§230 of the Communications Decency Act: Regarding Child Sexual Abuse Material – The Experiment is Done and it Failed

Mary Graw Leary, The Catholic University of America, Columbus School of Law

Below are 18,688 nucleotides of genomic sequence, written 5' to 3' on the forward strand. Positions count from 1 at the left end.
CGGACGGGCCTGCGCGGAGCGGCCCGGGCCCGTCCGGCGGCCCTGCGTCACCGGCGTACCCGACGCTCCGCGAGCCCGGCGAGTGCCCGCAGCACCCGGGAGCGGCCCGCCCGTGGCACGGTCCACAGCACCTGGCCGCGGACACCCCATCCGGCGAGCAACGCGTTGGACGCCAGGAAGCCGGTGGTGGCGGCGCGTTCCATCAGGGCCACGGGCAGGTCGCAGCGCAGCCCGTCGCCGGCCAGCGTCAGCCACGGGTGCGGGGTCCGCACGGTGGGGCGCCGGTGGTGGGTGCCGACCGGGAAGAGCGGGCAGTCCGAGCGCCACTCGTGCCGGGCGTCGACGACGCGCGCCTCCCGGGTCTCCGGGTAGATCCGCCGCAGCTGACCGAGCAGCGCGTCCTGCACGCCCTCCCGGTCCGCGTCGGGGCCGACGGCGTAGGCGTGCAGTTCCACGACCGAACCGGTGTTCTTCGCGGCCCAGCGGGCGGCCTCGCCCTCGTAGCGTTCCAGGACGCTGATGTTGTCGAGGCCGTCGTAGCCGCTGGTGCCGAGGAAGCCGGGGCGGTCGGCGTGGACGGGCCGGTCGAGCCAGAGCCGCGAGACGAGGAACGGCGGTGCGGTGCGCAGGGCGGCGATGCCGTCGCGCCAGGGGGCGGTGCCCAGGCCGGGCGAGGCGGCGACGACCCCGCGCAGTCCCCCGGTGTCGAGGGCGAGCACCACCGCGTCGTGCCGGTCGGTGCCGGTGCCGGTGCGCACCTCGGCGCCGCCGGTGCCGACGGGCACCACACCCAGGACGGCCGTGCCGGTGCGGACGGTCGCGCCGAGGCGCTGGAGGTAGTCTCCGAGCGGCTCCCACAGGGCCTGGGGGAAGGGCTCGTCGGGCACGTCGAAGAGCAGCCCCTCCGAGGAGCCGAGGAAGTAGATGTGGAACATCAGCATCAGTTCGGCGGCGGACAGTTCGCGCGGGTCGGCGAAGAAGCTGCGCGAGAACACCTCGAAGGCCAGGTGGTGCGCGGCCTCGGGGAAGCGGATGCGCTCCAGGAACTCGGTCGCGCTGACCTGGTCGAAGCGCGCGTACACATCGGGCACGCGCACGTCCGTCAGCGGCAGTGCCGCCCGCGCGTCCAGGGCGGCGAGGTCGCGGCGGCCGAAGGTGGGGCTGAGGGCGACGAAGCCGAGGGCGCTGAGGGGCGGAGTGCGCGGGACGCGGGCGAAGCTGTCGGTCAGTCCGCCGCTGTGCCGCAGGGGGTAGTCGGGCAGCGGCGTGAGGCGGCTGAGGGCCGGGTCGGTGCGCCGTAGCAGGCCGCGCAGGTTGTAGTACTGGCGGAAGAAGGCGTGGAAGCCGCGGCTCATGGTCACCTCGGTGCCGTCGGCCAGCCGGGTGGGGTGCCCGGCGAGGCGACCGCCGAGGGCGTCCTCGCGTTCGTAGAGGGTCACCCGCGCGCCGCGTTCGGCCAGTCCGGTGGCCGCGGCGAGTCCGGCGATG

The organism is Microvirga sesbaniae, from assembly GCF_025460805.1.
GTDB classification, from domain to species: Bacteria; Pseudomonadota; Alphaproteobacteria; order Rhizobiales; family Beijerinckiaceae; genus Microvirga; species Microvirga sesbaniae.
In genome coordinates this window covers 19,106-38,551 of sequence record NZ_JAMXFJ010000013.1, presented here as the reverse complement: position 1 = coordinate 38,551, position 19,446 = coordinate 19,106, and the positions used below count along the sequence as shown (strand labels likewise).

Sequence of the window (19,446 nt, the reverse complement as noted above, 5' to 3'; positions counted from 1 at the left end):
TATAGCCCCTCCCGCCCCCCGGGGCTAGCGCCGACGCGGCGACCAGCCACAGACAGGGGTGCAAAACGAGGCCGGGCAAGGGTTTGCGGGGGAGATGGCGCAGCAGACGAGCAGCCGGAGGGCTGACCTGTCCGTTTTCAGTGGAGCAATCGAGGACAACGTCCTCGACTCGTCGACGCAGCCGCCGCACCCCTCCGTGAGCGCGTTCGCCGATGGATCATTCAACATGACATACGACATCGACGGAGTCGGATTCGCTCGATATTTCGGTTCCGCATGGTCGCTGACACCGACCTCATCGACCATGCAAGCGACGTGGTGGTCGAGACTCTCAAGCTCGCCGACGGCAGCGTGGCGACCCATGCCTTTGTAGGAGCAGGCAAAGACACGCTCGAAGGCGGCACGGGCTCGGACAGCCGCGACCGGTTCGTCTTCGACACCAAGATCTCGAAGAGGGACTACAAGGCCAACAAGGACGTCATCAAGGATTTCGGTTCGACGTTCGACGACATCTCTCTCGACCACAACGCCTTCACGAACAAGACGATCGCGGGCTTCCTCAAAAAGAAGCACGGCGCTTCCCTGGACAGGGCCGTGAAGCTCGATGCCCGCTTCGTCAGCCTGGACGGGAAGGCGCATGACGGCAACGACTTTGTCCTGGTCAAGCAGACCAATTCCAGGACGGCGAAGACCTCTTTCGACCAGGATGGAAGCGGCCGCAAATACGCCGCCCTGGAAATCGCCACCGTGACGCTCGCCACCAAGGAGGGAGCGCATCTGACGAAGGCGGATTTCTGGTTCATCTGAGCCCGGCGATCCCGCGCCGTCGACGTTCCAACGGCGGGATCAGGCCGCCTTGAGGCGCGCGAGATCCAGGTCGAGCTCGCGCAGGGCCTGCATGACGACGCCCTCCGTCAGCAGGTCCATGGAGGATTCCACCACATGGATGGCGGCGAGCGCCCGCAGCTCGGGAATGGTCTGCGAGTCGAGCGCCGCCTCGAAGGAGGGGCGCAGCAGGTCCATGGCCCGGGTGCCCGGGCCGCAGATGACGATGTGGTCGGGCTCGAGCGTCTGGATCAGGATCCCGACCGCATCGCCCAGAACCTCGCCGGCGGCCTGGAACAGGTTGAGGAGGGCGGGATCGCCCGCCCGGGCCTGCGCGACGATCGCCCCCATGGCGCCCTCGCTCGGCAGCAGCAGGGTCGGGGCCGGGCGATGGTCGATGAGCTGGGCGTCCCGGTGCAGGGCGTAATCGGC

Two truths coexist: The Internet has brought with it tremendous changes for learning, connection, and business; and the Internet and other digital platforms have led to an unprecedented exploitation of children on a scale never before seen or even imagined. This is due in large part to §230 of the Communications Decency Act – the law which these platforms have perverted to immunize their activity from liability for the tremendous harms caused. This duality has led to great debate about whether this 1996 law has any value in the 21 st Century. This article answers that question by focusing on the issues surrounding child exploitation on the Internet. It does so because, some in the modern debate attempt to reframe §230’s origin as one singularly focused on Internet freedom. This is a false narrative, ignoring the actual context in which §230 became law. This article re-examines the actual history of §230, its connection to child protection, and corrects the artificial reframing of §230 as legislation focused only on creating an unregulated Internet. It examines the child protective landscape from which it emerged and the promises its proponents made regarding protection. It then compares those intentions and promises to the present day climate regarding child exploitation on the Internet, specifically focusing on the problem of Child Sexual Abuse Material (CSAM) – also known as child pornography in the United States. Observing the cavernous fissure between one of the many intentions of §230 and the reality of online child exploitation it argues that the need to reform §230 and return it to one of its original purposes is now. This article argues that need is prescient not only because of the grave reality of CSAM online, but also because of one of the very intentions behind §230 – to protect children.